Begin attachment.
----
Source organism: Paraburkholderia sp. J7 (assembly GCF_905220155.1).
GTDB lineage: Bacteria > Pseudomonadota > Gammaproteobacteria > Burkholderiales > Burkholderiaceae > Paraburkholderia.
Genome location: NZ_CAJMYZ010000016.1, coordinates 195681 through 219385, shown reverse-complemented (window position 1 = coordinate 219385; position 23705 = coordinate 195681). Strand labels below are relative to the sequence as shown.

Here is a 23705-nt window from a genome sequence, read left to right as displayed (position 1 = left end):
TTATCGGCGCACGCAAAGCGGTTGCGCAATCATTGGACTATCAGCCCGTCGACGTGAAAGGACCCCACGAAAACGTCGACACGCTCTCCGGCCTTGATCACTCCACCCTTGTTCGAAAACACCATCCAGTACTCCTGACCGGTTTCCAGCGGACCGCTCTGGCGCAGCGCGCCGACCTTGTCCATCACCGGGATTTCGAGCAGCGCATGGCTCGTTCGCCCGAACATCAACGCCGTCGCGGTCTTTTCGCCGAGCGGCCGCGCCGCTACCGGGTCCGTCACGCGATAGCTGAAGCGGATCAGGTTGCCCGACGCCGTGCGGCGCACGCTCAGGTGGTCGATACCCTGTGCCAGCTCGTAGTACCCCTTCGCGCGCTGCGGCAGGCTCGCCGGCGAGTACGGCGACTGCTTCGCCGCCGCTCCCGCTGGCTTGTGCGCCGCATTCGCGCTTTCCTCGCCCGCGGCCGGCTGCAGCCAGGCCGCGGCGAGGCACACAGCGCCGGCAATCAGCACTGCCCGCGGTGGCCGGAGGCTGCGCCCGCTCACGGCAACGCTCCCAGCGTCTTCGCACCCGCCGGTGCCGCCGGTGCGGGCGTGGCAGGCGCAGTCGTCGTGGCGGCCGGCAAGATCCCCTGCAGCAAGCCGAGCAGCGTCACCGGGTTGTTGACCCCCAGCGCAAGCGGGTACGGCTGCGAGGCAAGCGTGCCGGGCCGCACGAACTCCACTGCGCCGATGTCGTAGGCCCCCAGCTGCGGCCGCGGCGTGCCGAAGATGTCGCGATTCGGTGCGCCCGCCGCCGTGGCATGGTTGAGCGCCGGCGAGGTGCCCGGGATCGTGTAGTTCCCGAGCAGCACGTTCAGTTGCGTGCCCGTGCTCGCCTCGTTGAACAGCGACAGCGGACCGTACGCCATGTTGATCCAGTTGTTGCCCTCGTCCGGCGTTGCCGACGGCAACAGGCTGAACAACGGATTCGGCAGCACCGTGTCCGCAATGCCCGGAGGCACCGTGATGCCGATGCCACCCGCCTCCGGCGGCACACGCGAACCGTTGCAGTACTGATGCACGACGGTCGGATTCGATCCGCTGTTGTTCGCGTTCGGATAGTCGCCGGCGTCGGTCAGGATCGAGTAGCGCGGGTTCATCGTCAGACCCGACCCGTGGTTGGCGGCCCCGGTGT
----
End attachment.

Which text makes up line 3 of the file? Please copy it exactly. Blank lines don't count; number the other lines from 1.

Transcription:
Genome location: NZ_CAJMYZ010000016.1, coordinates 195681 through 219385, shown reverse-complemented (window position 1 = coordinate 219385; position 23705 = coordinate 195681). Strand labels below are relative to the sequence as shown.